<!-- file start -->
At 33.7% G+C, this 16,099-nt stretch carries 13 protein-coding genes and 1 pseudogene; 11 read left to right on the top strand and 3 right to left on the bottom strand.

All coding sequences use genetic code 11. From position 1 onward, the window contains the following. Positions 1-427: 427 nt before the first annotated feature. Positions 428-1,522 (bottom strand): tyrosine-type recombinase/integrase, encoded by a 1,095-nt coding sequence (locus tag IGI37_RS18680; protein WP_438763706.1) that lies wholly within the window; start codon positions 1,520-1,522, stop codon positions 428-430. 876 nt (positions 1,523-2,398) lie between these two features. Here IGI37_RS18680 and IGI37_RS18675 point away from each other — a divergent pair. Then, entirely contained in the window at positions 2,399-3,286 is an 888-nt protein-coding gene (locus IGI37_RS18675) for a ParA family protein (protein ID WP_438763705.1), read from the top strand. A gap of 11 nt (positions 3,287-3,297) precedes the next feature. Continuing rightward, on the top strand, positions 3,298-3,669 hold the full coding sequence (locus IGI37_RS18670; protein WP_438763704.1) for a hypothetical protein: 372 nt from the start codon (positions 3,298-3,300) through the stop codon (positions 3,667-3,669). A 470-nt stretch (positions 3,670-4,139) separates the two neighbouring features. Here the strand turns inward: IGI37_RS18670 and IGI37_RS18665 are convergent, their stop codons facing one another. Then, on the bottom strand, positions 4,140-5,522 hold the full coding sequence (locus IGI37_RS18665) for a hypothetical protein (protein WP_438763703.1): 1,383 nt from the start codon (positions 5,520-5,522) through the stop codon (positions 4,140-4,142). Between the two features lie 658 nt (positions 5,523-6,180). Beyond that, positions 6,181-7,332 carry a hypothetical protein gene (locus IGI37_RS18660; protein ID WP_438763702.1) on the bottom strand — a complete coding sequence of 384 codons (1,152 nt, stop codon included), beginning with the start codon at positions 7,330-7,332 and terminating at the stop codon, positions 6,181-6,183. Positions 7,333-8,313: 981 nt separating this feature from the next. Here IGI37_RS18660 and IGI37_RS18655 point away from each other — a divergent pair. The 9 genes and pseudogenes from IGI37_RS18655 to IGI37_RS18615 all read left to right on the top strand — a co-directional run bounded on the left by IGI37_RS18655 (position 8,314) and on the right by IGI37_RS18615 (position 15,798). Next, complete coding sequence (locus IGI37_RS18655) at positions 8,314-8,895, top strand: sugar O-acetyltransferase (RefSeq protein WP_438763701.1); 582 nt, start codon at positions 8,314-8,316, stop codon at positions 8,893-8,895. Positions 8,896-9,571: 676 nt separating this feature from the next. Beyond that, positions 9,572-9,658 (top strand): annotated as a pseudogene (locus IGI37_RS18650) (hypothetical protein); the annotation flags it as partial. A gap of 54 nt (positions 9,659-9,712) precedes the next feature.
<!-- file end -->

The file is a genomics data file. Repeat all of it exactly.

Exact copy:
At 33.7% G+C, this 16,099-nt stretch carries 13 protein-coding genes and 1 pseudogene; 11 read left to right on the top strand and 3 right to left on the bottom strand.

All coding sequences use genetic code 11. From position 1 onward, the window contains the following. Positions 1-427: 427 nt before the first annotated feature. Positions 428-1,522 (bottom strand): tyrosine-type recombinase/integrase, encoded by a 1,095-nt coding sequence (locus tag IGI37_RS18680; protein WP_438763706.1) that lies wholly within the window; start codon positions 1,520-1,522, stop codon positions 428-430. 876 nt (positions 1,523-2,398) lie between these two features. Here IGI37_RS18680 and IGI37_RS18675 point away from each other — a divergent pair. Then, entirely contained in the window at positions 2,399-3,286 is an 888-nt protein-coding gene (locus IGI37_RS18675) for a ParA family protein (protein ID WP_438763705.1), read from the top strand. A gap of 11 nt (positions 3,287-3,297) precedes the next feature. Continuing rightward, on the top strand, positions 3,298-3,669 hold the full coding sequence (locus IGI37_RS18670; protein WP_438763704.1) for a hypothetical protein: 372 nt from the start codon (positions 3,298-3,300) through the stop codon (positions 3,667-3,669). A 470-nt stretch (positions 3,670-4,139) separates the two neighbouring features. Here the strand turns inward: IGI37_RS18670 and IGI37_RS18665 are convergent, their stop codons facing one another. Then, on the bottom strand, positions 4,140-5,522 hold the full coding sequence (locus IGI37_RS18665) for a hypothetical protein (protein WP_438763703.1): 1,383 nt from the start codon (positions 5,520-5,522) through the stop codon (positions 4,140-4,142). Between the two features lie 658 nt (positions 5,523-6,180). Beyond that, positions 6,181-7,332 carry a hypothetical protein gene (locus IGI37_RS18660; protein ID WP_438763702.1) on the bottom strand — a complete coding sequence of 384 codons (1,152 nt, stop codon included), beginning with the start codon at positions 7,330-7,332 and terminating at the stop codon, positions 6,181-6,183. Positions 7,333-8,313: 981 nt separating this feature from the next. Here IGI37_RS18660 and IGI37_RS18655 point away from each other — a divergent pair. The 9 genes and pseudogenes from IGI37_RS18655 to IGI37_RS18615 all read left to right on the top strand — a co-directional run bounded on the left by IGI37_RS18655 (position 8,314) and on the right by IGI37_RS18615 (position 15,798). Next, complete coding sequence (locus IGI37_RS18655) at positions 8,314-8,895, top strand: sugar O-acetyltransferase (RefSeq protein WP_438763701.1); 582 nt, start codon at positions 8,314-8,316, stop codon at positions 8,893-8,895. Positions 8,896-9,571: 676 nt separating this feature from the next. Beyond that, positions 9,572-9,658 (top strand): annotated as a pseudogene (locus IGI37_RS18650) (hypothetical protein); the annotation flags it as partial. A gap of 54 nt (positions 9,659-9,712) precedes the next feature.